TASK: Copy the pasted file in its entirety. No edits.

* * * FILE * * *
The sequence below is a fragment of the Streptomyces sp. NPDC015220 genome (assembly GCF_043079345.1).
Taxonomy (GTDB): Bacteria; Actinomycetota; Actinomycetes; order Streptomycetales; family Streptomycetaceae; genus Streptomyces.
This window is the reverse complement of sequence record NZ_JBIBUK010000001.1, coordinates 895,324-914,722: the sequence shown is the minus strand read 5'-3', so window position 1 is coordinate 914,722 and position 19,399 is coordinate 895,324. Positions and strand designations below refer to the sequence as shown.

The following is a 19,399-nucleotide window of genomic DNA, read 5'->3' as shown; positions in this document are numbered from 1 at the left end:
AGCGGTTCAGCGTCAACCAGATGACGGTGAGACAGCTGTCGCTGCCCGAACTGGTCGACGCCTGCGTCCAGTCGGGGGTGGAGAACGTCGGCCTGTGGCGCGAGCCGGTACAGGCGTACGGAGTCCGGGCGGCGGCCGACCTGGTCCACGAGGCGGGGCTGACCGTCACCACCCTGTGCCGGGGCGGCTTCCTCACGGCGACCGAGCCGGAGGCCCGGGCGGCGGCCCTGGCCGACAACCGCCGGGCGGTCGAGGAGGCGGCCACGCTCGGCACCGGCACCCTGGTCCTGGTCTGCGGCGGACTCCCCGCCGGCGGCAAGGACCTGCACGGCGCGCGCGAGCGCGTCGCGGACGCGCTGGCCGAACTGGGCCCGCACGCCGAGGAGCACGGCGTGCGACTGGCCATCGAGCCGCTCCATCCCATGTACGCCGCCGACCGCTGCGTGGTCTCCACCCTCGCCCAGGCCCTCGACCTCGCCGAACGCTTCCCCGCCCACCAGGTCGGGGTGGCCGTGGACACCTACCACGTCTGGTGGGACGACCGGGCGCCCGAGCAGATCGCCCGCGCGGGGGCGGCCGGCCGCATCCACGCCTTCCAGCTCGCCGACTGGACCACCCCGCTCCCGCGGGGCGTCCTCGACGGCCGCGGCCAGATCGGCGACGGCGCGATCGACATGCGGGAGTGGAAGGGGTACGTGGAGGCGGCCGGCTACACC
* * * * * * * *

The sequence below is a fragment of the Streptomyces sp. NPDC015220 genome (assembly GCF_043079345.1).
Taxonomy (GTDB): Bacteria; Actinomycetota; Actinomycetes; order Streptomycetales; family Streptomycetaceae; genus Streptomyces.
This window is the reverse complement of sequence record NZ_JBIBUK010000001.1, coordinates 895,324-914,722: the sequence shown is the minus strand read 5'-3', so window position 1 is coordinate 914,722 and position 19,399 is coordinate 895,324. Positions and strand designations below refer to the sequence as shown.

The following is a 19,399-nucleotide window of genomic DNA, read 5'->3' as shown; positions in this document are numbered from 1 at the left end:
AGCGGTTCAGCGTCAACCAGATGACGGTGAGACAGCTGTCGCTGCCCGAACTGGTCGACGCCTGCGTCCAGTCGGGGGTGGAGAACGTCGGCCTGTGGCGCGAGCCGGTACAGGCGTACGGAGTCCGGGCGGCGGCCGACCTGGTCCACGAGGCGGGGCTGACCGTCACCACCCTGTGCCGGGGCGGCTTCCTCACGGCGACCGAGCCGGAGGCCCGGGCGGCGGCCCTGGCCGACAACCGCCGGGCGGTCGAGGAGGCGGCCACGCTCGGCACCGGCACCCTGGTCCTGGTCTGCGGCGGACTCCCCGCCGGCGGCAAGGACCTGCACGGCGCGCGCGAGCGCGTCGCGGACGCGCTGGCCGAACTGGGCCCGCACGCCGAGGAGCACGGCGTGCGACTGGCCATCGAGCCGCTCCATCCCATGTACGCCGCCGACCGCTGCGTGGTCTCCACCCTCGCCCAGGCCCTCGACCTCGCCGAACGCTTCCCCGCCCACCAGGTCGGGGTGGCCGTGGACACCTACCACGTCTGGTGGGACGACCGGGCGCCCGAGCAGATCGCCCGCGCGGGGGCGGCCGGCCGCATCCACGCCTTCCAGCTCGCCGACTGGACCACCCCGCTCCCGCGGGGCGTCCTCGACGGCCGCGGCCAGATCGGCGACGGCGCGATCGACATGCGGGAGTGGAAGGGGTACGTGGAGGCGGCCGGCTACACC